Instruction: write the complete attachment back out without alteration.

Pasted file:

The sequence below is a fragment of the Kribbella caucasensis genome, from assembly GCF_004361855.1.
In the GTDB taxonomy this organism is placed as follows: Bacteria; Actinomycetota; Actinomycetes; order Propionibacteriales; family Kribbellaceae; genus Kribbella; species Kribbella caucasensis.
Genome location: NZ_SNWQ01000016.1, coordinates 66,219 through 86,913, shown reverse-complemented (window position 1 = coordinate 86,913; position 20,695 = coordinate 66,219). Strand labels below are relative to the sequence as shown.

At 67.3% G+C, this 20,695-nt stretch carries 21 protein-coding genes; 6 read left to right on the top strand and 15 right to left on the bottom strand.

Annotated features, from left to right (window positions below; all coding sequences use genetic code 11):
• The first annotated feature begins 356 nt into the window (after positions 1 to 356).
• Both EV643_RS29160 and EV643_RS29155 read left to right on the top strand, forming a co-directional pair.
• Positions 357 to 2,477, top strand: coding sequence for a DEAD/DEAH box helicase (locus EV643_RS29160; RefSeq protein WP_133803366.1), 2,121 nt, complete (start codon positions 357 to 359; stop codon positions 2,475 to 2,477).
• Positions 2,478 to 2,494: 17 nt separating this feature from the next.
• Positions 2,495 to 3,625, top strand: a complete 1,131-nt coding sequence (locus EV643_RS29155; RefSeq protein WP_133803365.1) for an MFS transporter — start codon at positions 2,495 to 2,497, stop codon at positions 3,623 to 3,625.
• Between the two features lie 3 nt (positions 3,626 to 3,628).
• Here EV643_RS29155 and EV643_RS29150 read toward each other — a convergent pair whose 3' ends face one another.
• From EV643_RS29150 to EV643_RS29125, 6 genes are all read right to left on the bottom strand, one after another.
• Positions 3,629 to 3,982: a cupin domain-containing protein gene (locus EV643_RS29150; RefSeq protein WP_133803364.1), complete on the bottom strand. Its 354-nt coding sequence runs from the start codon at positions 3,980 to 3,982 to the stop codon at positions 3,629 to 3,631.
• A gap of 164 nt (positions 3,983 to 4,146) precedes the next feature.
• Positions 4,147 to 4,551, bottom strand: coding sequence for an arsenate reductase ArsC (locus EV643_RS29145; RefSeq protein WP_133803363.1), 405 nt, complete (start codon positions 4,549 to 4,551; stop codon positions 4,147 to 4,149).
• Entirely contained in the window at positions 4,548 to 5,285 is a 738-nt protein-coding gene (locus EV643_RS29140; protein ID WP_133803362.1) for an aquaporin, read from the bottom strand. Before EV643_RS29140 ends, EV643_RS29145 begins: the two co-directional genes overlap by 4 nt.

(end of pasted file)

The sequence below is a fragment of the Kribbella caucasensis genome, from assembly GCF_004361855.1.
In the GTDB taxonomy this organism is placed as follows: Bacteria; Actinomycetota; Actinomycetes; order Propionibacteriales; family Kribbellaceae; genus Kribbella; species Kribbella caucasensis.
Genome location: NZ_SNWQ01000016.1, coordinates 66,219 through 86,913, shown reverse-complemented (window position 1 = coordinate 86,913; position 20,695 = coordinate 66,219). Strand labels below are relative to the sequence as shown.

At 67.3% G+C, this 20,695-nt stretch carries 21 protein-coding genes; 6 read left to right on the top strand and 15 right to left on the bottom strand.

Annotated features, from left to right (window positions below; all coding sequences use genetic code 11):
• The first annotated feature begins 356 nt into the window (after positions 1 to 356).
• Both EV643_RS29160 and EV643_RS29155 read left to right on the top strand, forming a co-directional pair.
• Positions 357 to 2,477, top strand: coding sequence for a DEAD/DEAH box helicase (locus EV643_RS29160; RefSeq protein WP_133803366.1), 2,121 nt, complete (start codon positions 357 to 359; stop codon positions 2,475 to 2,477).
• Positions 2,478 to 2,494: 17 nt separating this feature from the next.
• Positions 2,495 to 3,625, top strand: a complete 1,131-nt coding sequence (locus EV643_RS29155; RefSeq protein WP_133803365.1) for an MFS transporter — start codon at positions 2,495 to 2,497, stop codon at positions 3,623 to 3,625.
• Between the two features lie 3 nt (positions 3,626 to 3,628).
• Here EV643_RS29155 and EV643_RS29150 read toward each other — a convergent pair whose 3' ends face one another.
• From EV643_RS29150 to EV643_RS29125, 6 genes are all read right to left on the bottom strand, one after another.
• Positions 3,629 to 3,982: a cupin domain-containing protein gene (locus EV643_RS29150; RefSeq protein WP_133803364.1), complete on the bottom strand. Its 354-nt coding sequence runs from the start codon at positions 3,980 to 3,982 to the stop codon at positions 3,629 to 3,631.
• A gap of 164 nt (positions 3,983 to 4,146) precedes the next feature.
• Positions 4,147 to 4,551, bottom strand: coding sequence for an arsenate reductase ArsC (locus EV643_RS29145; RefSeq protein WP_133803363.1), 405 nt, complete (start codon positions 4,549 to 4,551; stop codon positions 4,147 to 4,149).
• Entirely contained in the window at positions 4,548 to 5,285 is a 738-nt protein-coding gene (locus EV643_RS29140; protein ID WP_133803362.1) for an aquaporin, read from the bottom strand. Before EV643_RS29140 ends, EV643_RS29145 begins: the two co-directional genes overlap by 4 nt.